El el cee
Geneve and I went to see The Corporation twice in Montreal last weekend, but the movie was sold out both times.
A description of the movie:
Based on [director Joel] Bakan’s book The Corporation: The Pathological Pursuit of Profit and Power, the film is a timely, critical inquiry that invites CEOs, whistle-blowers, brokers, gurus, spies, players, pawns and pundits on a graphic and engaging quest to reveal the 4corporation’s inner workings, curious history, controversial impacts and possible futures. Featuring illuminating interviews with Noam Chomsky, Michael Moore, Howard Zinn and many others, THE CORPORATION charts the spectacular rise of an institution aimed at achieving specific economic goals as it also recounts victories against this apparently invincible force.
What is even more interesting are the repercussions that have come with legally defining a coporation as a person:
In the mid-1800s the corporation emerged as a legal “person.“ Imbued with a “personality“ of pure self-interest, the next 100 years saw the corporation’s rise to dominance. The corporation created unprecedented wealth. But at what cost? The remorseless rationale of “externalities”—as Milton Friedman explains: the unintended consequences of a transaction between two parties on a third—is responsible for countless cases of illness, death, poverty, pollution, exploitation and lies.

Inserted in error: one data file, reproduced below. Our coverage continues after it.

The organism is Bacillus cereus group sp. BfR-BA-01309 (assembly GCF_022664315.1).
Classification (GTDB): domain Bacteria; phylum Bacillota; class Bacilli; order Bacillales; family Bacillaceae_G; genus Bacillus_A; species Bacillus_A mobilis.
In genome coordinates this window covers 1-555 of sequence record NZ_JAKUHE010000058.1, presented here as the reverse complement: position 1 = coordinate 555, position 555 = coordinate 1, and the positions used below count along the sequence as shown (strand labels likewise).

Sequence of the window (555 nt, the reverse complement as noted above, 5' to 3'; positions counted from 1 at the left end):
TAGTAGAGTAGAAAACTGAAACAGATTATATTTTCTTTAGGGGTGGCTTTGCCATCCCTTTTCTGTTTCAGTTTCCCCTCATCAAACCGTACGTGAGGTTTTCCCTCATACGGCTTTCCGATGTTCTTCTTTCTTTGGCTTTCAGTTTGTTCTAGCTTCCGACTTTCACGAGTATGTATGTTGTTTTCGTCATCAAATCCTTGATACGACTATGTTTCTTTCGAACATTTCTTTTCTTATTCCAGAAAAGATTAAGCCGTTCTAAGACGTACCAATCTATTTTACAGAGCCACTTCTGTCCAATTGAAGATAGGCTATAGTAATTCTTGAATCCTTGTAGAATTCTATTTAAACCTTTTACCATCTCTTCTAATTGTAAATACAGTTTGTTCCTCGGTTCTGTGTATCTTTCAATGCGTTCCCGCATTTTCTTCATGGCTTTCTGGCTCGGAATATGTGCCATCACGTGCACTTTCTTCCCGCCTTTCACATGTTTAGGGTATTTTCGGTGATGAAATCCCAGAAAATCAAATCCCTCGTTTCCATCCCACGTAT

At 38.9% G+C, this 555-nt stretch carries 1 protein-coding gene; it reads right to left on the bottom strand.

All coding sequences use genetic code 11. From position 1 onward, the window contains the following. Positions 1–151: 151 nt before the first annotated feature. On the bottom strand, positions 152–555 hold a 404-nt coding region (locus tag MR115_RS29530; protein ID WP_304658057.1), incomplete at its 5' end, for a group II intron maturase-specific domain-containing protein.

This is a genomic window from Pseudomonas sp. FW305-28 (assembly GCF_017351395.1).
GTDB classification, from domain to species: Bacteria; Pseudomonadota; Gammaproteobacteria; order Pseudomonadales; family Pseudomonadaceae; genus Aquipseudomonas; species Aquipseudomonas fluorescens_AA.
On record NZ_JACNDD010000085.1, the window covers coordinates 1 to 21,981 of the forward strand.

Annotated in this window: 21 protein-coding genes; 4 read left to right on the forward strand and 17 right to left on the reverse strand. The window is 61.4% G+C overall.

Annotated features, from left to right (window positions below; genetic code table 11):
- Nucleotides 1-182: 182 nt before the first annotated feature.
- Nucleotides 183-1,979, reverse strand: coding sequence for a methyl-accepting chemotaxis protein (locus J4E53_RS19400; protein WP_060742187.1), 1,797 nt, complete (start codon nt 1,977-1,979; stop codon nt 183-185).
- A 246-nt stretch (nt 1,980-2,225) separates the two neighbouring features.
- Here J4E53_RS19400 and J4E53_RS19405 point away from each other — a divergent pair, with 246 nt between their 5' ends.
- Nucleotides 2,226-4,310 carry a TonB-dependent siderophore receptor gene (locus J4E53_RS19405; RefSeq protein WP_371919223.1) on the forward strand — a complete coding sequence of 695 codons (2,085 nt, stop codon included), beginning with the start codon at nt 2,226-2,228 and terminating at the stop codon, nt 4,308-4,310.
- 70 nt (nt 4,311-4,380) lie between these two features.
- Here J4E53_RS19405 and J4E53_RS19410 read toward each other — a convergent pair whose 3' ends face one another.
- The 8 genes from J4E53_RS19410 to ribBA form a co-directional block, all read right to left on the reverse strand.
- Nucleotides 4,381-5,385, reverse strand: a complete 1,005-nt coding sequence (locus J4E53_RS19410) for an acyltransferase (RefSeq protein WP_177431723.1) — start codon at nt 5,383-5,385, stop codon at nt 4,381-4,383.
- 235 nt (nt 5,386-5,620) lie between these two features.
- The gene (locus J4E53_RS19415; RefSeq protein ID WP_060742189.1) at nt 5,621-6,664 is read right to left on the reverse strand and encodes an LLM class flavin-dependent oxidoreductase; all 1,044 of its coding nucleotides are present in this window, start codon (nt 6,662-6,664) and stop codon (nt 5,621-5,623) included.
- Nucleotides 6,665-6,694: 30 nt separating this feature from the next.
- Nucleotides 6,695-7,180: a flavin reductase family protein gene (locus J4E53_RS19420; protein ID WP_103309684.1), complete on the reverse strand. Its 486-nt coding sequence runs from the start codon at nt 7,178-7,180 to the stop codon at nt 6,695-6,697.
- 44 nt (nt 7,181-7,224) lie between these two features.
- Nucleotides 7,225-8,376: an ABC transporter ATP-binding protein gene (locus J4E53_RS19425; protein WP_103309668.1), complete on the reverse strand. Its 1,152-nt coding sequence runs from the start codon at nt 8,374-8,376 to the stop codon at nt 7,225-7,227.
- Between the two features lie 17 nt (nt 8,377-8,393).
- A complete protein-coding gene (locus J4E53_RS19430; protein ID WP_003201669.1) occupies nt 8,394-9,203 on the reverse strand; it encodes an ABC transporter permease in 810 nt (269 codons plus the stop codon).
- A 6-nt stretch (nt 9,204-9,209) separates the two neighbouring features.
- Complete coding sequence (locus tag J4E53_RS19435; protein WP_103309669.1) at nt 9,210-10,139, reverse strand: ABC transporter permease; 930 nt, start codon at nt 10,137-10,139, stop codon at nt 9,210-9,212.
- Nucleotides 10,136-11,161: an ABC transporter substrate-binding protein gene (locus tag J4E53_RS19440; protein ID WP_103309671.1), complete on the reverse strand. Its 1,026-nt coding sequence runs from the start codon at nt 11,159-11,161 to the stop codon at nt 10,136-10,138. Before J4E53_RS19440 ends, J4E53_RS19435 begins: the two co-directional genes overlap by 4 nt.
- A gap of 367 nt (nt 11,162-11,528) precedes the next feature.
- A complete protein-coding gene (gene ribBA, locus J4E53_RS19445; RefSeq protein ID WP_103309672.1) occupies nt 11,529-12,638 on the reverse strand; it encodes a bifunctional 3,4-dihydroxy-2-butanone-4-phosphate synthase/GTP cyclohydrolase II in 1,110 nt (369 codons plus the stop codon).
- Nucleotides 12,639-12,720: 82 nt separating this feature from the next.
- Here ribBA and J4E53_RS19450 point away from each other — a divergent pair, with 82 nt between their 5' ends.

The writers also assessed the "personality" of a coporation using fourth edition of The Diagnostic and Statistical Manual of Mental Disorders (DSM-IV):
To more precisely assess the “personality“ of the corporate “person,“ a checklist is employed, using actual diagnostic criteria of the World Health Organization and the DSM-IV, the standard diagnostic tool of psychiatrists and psychologists. The operational principles of the corporation give it a highly anti-social “personality”: It is self-interested, inherently amoral, callous and deceitful; it breaches social and legal standards to get its way; it does not suffer from guilt, yet it can mimic the human qualities of empathy, caring and altruism. Four case studies, drawn from a universe of corporate activity, clearly demonstrate harm to workers, human health, animals and the biosphere. Concluding this point-by-point analysis, a disturbing diagnosis is delivered: the institutional embodiment of laissez-faire capitalism fully meets the diagnostic criteria of a “psychopath.”